Just goes to show that the only thing a writer can control is her writing.  And this book is one of my best historical romances.  Draper is sexy, and romantic, and when he goes to England to bring back his commanding officer's daughter, his life is on the line.  He is facing a court-martial on a number of charges levelled at him by a man he detests.  A man who is responsible for Draper's young brother's death.

From the moment he steps into Quintana Wade's parlor, the conflict starts.  Quintana hates her estranged father, and has no intentions of going anywhere.  Years of pain and bitterness--and secret longing for the father she never knew--had hardened Quintana.  Her coolness is a protective shell, to keep her from being hurt again.  And though she makes every attempt to resist him, she soon finds she isn't immune to Draper's charm.

There is of course, a lot more than hand-holding going on.  But the sex--to me--took a backseat to the emotional punch in this story.  Embrace The Wild Dawn is more than just a romance.  It is a story about a young woman unfolding, and unbending, evolving, and learning how to adjust, and in the end, how to sacrifice herself for the welfare of someone she loves very deeply.  It also has the most poignant ending I have ever written.  As a reader I am hard to please.  As a judge of my own work, I am nearly impossible to please, but I have to say, I still LOVE these characters, and this story.

I hope you will love it too.  AND hey, it has a dog in there.  You knew that was coming!  Frazer, my Shetland sheepdog likes this one, too.  Sparky doesn't know that I'm a writer, yet.  He thinks I'd reading email.  And Boo?  Boo is my Absolute Fraquard (read the book to get that one).  He guards the perimeter and looks tough.

Wednesday, February 29, 2012

Confession Time

It's confession time.  I have a potty mouth.  It isn't an ingrained habit, and yes, I know better, but it's a part of my off-beat charm.  My father disapproved but ignored it--unless I came out with something really bad--and my mother really disapproved to the point where she would reprimand me just by speaking my given name, "SU-san!"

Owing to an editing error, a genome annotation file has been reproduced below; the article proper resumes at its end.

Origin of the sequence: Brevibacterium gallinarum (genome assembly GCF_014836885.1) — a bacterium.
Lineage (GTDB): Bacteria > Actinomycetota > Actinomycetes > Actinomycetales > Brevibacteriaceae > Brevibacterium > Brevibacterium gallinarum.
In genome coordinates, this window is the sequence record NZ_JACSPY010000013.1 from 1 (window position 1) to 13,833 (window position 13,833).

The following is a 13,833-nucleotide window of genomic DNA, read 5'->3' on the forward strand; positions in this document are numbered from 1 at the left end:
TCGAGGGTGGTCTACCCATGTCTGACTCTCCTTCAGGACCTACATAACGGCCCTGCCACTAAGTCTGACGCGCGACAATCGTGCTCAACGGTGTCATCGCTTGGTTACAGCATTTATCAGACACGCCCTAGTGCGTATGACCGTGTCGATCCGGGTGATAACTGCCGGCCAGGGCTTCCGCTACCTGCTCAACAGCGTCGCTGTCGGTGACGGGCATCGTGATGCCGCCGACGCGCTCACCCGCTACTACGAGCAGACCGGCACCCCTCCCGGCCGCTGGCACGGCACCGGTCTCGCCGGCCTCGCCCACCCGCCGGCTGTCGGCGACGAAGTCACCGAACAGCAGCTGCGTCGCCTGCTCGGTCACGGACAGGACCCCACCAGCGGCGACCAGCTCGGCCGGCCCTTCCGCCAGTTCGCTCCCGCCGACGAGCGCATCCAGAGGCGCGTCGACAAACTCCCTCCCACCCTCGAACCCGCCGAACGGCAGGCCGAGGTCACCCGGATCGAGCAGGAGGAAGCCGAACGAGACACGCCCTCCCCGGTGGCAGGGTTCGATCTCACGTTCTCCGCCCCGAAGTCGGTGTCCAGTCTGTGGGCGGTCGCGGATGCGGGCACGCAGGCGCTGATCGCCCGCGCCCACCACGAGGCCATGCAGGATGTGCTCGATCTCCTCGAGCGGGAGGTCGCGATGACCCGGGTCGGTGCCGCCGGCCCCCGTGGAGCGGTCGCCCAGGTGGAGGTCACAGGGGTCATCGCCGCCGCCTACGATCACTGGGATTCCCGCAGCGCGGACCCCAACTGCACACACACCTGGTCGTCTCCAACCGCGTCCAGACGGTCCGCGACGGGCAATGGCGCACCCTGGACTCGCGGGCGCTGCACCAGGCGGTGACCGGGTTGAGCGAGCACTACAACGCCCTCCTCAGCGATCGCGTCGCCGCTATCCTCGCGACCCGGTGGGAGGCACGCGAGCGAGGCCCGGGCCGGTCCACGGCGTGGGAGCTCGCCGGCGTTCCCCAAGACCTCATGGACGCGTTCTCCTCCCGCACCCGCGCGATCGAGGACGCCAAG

Marriage created my potty mouth, and many years of living with someone who needed a good cussing out honed my abilities.  It also really helped that I have my grandaddy's ear.  He was a player, in the truest sense of the word.  A real SOB who could play any musical instrument he lay hands on, and all without reading a note.  I write with that same finely tuned ear.  AND I swear with it.  Proudly.

Because I had years of practice, I learned that certain four-letter words fit together, and others don't.  Kind of like the way Antonio Banderas and I compliment one another.  Or would, if I were younger, and he more desperate.  For example Dumb SOB is a symphony of complimentary cussing.  M-F'N SOB also rolls off the tongue like melted butter, only you must accent the last four words heavily as in son-of-a-bitch!  I'll leave it at that, though I am thinking of writing a companion booklet for those people out there who want to swear fluently, just like me.

Why am I talking about swearing in this blog?  Because I didn't think to add a warning label on my book ROUGH AND TENDER, which is available at Amazon for Kindle right now.  Today.  Run right over there and buy yo'self a M-F-N copy.  My language is really not that bad in the historicals, but in my romantic suspense titles, I really kick ass.  So, be forewarned.

I will say that my dogs are better behaved than me, and hardly ever drop the F-bomb.  Except when Boo gets caught stealing the last slice of pizza, and then he turns the air a little blue.  He even makes me blush, and believe me, it takes a lot.

ROUGH AND TENDER <new and improved> funny, charming, endearing... and with a few f-bombs.  SK

Saturday, February 11, 2012

The evolution of writer and character

It's always interesting to look back from a new vantage point, and to trace our journey--whether it's life we are looking at, or our growth as writers.  My journey is at present, twenty-seven years in the making, and in some ways, I am just getting started.  I like to think I have improved along the way--there's no disputing that I've changed.  Yet the interesting thing as far as I am concerned is how the changes in me--my values, views, and personality--have changed my characters and my writing in general.

Take Eben St. Claire, for instance.  Eben was the male protagonist of Rough And Tender, and very acceptable for the time in which he appeared in print.  I liked him.  So acceptable that the book was awarded "Best First Western Historical" by Romantic Times Magazine.  But time went on, and I improved as a writer, and changed as a person.  I've never been one to read my own work after it's finished, and I was especially reticent to look back on that first effort--until January of 2012 when I decided to offer it for sale at Amazon.